The latest Campbell/Inside Mortgage Finance HousingPulse Tracking Survey, released on Monday, has a pair of findings that should be distressing to lenders holding both foreclosed real estate (REO) and distressed mortgages.  The survey data, gleaned from regular email surveys of 2,500 active real estate agents and brokers, found that, although their reasons are different, first time homebuyers and investors are both losing interest in the distressed real estate market.

First-time homebuyers have sharply reduced their purchases of properties involved in short-sale situations.  These buyers now account for 39.7 percent of such transactions (where the lender agrees to release the lien for less than the outstanding balance on the existing mortgage.)   This was the third month first-time buyer/short sale numbers fell and they are now at the lowest level ever recorded by the survey.  At the same time, the survey showed that the proportion of first-time homebuyers in the housing market rose to 36.9 percent in July from 35.4 percent in June.  

This seems to indicate that first-time buyers are not sitting on the sidelines but are choosing to purchase homes through traditional channels or those for which the foreclosure is complete.  The authors of the survey placed the blame for the decline on lengthy short sale processing delays, a refrain which has been heard for a long time from real estate agents and loan officers.  While the average price of a short sale is 27 percent lower than a market-rate property, the average time to walk a property through the short-sale process is now 16.6 weeks, with the majority of that time spent waiting for lender approval.  Among the factors slowing down short sale approvals are lost paperwork, coordination with multiple investors, slow appraisals, and mortgage servicer understaffing.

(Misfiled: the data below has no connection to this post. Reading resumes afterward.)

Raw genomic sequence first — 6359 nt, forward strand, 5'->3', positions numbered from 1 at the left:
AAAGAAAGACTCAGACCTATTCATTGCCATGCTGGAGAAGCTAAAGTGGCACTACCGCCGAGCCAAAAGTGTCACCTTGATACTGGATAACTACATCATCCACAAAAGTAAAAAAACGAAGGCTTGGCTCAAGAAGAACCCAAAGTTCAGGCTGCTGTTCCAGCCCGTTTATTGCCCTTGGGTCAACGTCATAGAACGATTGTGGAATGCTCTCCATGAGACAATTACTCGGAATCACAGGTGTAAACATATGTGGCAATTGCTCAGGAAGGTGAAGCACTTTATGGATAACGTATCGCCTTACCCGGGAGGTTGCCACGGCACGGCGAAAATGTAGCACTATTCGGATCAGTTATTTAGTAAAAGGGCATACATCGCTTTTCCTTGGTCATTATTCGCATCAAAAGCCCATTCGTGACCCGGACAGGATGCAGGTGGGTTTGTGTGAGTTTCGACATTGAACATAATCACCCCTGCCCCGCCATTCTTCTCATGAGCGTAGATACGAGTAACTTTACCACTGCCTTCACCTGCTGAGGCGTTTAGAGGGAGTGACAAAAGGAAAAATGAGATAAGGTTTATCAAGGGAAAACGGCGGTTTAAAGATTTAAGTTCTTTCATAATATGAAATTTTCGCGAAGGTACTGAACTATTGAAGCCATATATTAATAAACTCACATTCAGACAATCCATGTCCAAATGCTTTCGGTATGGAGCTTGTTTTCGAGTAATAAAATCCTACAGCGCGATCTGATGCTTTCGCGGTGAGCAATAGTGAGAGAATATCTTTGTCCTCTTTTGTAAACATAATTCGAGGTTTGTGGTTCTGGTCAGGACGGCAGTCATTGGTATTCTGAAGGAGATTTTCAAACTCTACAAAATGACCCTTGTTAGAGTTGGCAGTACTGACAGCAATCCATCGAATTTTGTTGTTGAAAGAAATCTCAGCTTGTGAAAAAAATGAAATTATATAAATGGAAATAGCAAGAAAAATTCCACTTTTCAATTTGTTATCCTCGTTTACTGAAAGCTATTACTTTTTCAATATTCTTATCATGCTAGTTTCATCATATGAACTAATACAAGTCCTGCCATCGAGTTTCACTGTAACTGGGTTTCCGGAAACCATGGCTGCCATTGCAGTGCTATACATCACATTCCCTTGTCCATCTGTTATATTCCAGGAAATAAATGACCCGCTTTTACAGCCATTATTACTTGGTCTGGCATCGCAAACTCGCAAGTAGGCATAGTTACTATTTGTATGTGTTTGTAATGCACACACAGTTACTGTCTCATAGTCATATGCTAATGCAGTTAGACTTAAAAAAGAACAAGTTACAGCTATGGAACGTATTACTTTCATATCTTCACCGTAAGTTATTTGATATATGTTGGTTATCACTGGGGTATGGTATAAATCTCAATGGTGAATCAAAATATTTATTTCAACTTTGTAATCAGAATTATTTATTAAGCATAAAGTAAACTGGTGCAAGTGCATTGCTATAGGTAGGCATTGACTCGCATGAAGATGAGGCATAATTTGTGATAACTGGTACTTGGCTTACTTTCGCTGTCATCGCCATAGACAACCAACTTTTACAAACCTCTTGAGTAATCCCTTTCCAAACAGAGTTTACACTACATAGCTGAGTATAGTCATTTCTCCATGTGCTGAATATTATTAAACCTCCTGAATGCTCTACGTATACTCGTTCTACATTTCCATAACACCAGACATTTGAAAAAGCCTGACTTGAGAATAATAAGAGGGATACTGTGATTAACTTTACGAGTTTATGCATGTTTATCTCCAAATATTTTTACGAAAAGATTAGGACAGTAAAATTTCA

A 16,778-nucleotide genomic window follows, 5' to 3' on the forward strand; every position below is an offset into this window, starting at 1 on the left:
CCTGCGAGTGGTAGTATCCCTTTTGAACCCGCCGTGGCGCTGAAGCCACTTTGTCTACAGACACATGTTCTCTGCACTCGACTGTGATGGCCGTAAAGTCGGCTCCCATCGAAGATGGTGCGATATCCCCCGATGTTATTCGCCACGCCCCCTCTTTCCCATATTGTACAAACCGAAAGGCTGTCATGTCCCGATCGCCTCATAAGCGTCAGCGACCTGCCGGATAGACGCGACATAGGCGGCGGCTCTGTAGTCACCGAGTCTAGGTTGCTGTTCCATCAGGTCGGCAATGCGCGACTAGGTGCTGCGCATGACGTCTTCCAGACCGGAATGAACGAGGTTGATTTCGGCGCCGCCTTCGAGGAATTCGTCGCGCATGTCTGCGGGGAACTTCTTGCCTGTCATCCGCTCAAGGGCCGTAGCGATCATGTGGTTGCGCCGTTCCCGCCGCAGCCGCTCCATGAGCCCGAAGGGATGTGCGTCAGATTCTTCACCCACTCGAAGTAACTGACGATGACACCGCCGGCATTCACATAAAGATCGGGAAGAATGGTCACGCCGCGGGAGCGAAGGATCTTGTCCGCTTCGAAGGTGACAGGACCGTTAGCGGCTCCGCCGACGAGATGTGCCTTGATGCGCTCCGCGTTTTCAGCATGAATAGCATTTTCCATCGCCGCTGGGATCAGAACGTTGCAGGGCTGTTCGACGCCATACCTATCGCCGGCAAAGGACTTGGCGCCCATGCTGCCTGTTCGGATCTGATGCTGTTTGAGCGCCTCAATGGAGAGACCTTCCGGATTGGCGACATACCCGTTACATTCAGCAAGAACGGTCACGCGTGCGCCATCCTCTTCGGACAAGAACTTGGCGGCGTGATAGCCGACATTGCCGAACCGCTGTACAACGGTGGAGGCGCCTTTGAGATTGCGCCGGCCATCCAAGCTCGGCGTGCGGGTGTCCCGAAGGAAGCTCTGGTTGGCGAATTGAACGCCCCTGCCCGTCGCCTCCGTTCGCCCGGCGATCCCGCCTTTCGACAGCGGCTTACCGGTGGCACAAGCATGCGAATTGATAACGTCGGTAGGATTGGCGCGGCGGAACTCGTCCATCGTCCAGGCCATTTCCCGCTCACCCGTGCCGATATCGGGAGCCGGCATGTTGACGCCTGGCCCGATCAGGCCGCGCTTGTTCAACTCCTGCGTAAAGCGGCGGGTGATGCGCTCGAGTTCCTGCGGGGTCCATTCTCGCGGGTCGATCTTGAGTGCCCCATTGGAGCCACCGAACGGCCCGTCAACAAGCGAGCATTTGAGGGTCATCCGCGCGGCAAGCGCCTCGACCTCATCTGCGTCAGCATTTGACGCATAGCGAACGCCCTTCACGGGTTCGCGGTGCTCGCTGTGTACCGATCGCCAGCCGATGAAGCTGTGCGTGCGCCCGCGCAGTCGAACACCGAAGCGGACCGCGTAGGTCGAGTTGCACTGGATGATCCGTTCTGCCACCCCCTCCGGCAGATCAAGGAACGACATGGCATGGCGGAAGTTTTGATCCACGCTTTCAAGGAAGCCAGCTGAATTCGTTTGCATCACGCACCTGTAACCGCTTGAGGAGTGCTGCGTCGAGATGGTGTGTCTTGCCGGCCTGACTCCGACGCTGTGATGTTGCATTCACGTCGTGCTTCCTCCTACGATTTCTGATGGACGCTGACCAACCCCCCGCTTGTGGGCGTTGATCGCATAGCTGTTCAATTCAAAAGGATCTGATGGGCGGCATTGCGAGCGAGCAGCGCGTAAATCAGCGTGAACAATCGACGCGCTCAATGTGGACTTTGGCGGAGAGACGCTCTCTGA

Real estate agents said that homebuyers were often responding to the delays by placing offers on multiple properties with the intention of closing on only one.  This, respondents said, further bogs down the approval process for mortgage servicers.

In August, short sales accounted for 17.1 percent of the home purchase market; damaged REO 13.2 percent and move-in condition REO 15.6 percent.  All distressed property sales fell to 45.9 percent of the market in August from 46.2 percent in June. 

The gap between first-time homebuyers and distressed property supply was 9.3 percentage points in July, unchanged from June. Given that home purchases by current homeowners do little to absorb the supply of distressed properties, the housing market is increasingly dependent on investors to pick up any slack in purchases by first-time homebuyers.  And that brings us to the second bit of grim news.

Investor purchases declined for the third straight month because, the survey said, the traditional "buy-and-flip" model employed by many investors is no longer working and investors have turned to renting the properties rather than selling. Consequently the investor sector, which accounted for 23 percent of the real estate market as recently as April is now at 19.6 percent, the lowest level in a year.  Campbell Surveys estimates that investors will ultimately rent out 48 percent of the properties they purchased in July.  In July 2010, 28 percent of investor purchases were destined to end up as rental property.  

If this trend continues, it is obvious that many investors will find their cash and possibly their enthusiasm for additional purchases constrained, putting further downward pressure on the housing market.

At the same time, the HousingPulse Distressed Property Index (DPI) climbed to 46.2% in July from 44.7% in June, indicating a high percentage of foreclosed property sales and short sale transactions in the housing market.

More generally, the survey report noted that real estate agents responding to the July HousingPulse survey indicated that the debate in Congress over the U.S. debt ceiling negatively affected homebuyer activity last month.  It quoted an agent in Washington State who said, "I spoke with several would-be buyers who, because of the ridiculous behavior of our government, felt uneasy about purchasing at this time. This may be contributing to the hot rental market."